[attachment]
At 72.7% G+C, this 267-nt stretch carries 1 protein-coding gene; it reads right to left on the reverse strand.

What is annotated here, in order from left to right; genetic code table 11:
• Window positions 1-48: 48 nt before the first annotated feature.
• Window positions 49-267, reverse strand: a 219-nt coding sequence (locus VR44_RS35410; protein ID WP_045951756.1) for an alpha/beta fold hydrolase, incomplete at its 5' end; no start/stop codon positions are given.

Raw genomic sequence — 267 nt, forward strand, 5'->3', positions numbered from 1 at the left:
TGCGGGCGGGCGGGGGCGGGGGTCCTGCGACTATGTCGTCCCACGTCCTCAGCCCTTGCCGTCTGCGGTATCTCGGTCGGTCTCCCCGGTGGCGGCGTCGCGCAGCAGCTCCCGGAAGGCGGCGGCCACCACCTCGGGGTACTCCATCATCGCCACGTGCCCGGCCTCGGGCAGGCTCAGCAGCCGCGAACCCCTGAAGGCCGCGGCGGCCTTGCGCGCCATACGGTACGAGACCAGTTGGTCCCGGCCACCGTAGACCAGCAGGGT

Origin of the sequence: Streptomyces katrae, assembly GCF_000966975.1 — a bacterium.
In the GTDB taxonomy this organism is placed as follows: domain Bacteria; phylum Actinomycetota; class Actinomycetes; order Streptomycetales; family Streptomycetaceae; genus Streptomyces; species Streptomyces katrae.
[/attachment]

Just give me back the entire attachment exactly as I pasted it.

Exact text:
At 72.7% G+C, this 267-nt stretch carries 1 protein-coding gene; it reads right to left on the reverse strand.

What is annotated here, in order from left to right; genetic code table 11:
• Window positions 1-48: 48 nt before the first annotated feature.
• Window positions 49-267, reverse strand: a 219-nt coding sequence (locus VR44_RS35410; protein ID WP_045951756.1) for an alpha/beta fold hydrolase, incomplete at its 5' end; no start/stop codon positions are given.

Raw genomic sequence — 267 nt, forward strand, 5'->3', positions numbered from 1 at the left:
TGCGGGCGGGCGGGGGCGGGGGTCCTGCGACTATGTCGTCCCACGTCCTCAGCCCTTGCCGTCTGCGGTATCTCGGTCGGTCTCCCCGGTGGCGGCGTCGCGCAGCAGCTCCCGGAAGGCGGCGGCCACCACCTCGGGGTACTCCATCATCGCCACGTGCCCGGCCTCGGGCAGGCTCAGCAGCCGCGAACCCCTGAAGGCCGCGGCGGCCTTGCGCGCCATACGGTACGAGACCAGTTGGTCCCGGCCACCGTAGACCAGCAGGGT

Origin of the sequence: Streptomyces katrae, assembly GCF_000966975.1 — a bacterium.
In the GTDB taxonomy this organism is placed as follows: domain Bacteria; phylum Actinomycetota; class Actinomycetes; order Streptomycetales; family Streptomycetaceae; genus Streptomyces; species Streptomyces katrae.